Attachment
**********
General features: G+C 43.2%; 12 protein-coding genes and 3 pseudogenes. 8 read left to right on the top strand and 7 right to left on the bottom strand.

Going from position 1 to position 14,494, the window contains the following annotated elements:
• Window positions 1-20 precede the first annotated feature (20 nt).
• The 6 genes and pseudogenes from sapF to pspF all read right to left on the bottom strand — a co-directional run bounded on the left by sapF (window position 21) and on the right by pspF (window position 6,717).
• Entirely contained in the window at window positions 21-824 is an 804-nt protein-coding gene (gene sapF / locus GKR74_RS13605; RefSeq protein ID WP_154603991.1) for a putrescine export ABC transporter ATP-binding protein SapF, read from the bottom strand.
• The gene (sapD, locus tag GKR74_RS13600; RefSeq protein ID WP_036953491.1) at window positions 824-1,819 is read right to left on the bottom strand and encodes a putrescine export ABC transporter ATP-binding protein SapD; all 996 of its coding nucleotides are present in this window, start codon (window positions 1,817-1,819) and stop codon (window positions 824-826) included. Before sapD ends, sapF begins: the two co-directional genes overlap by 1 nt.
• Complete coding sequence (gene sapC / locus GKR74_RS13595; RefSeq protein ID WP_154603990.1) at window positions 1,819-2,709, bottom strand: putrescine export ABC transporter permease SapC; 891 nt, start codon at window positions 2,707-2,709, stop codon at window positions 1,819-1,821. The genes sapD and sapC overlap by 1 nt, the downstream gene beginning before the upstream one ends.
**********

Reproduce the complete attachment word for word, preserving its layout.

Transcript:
General features: G+C 43.2%; 12 protein-coding genes and 3 pseudogenes. 8 read left to right on the top strand and 7 right to left on the bottom strand.

Going from position 1 to position 14,494, the window contains the following annotated elements:
• Window positions 1-20 precede the first annotated feature (20 nt).
• The 6 genes and pseudogenes from sapF to pspF all read right to left on the bottom strand — a co-directional run bounded on the left by sapF (window position 21) and on the right by pspF (window position 6,717).
• Entirely contained in the window at window positions 21-824 is an 804-nt protein-coding gene (gene sapF / locus GKR74_RS13605; RefSeq protein ID WP_154603991.1) for a putrescine export ABC transporter ATP-binding protein SapF, read from the bottom strand.
• The gene (sapD, locus tag GKR74_RS13600; RefSeq protein ID WP_036953491.1) at window positions 824-1,819 is read right to left on the bottom strand and encodes a putrescine export ABC transporter ATP-binding protein SapD; all 996 of its coding nucleotides are present in this window, start codon (window positions 1,817-1,819) and stop codon (window positions 824-826) included. Before sapD ends, sapF begins: the two co-directional genes overlap by 1 nt.
• Complete coding sequence (gene sapC / locus GKR74_RS13595; RefSeq protein ID WP_154603990.1) at window positions 1,819-2,709, bottom strand: putrescine export ABC transporter permease SapC; 891 nt, start codon at window positions 2,707-2,709, stop codon at window positions 1,819-1,821. The genes sapD and sapC overlap by 1 nt, the downstream gene beginning before the upstream one ends.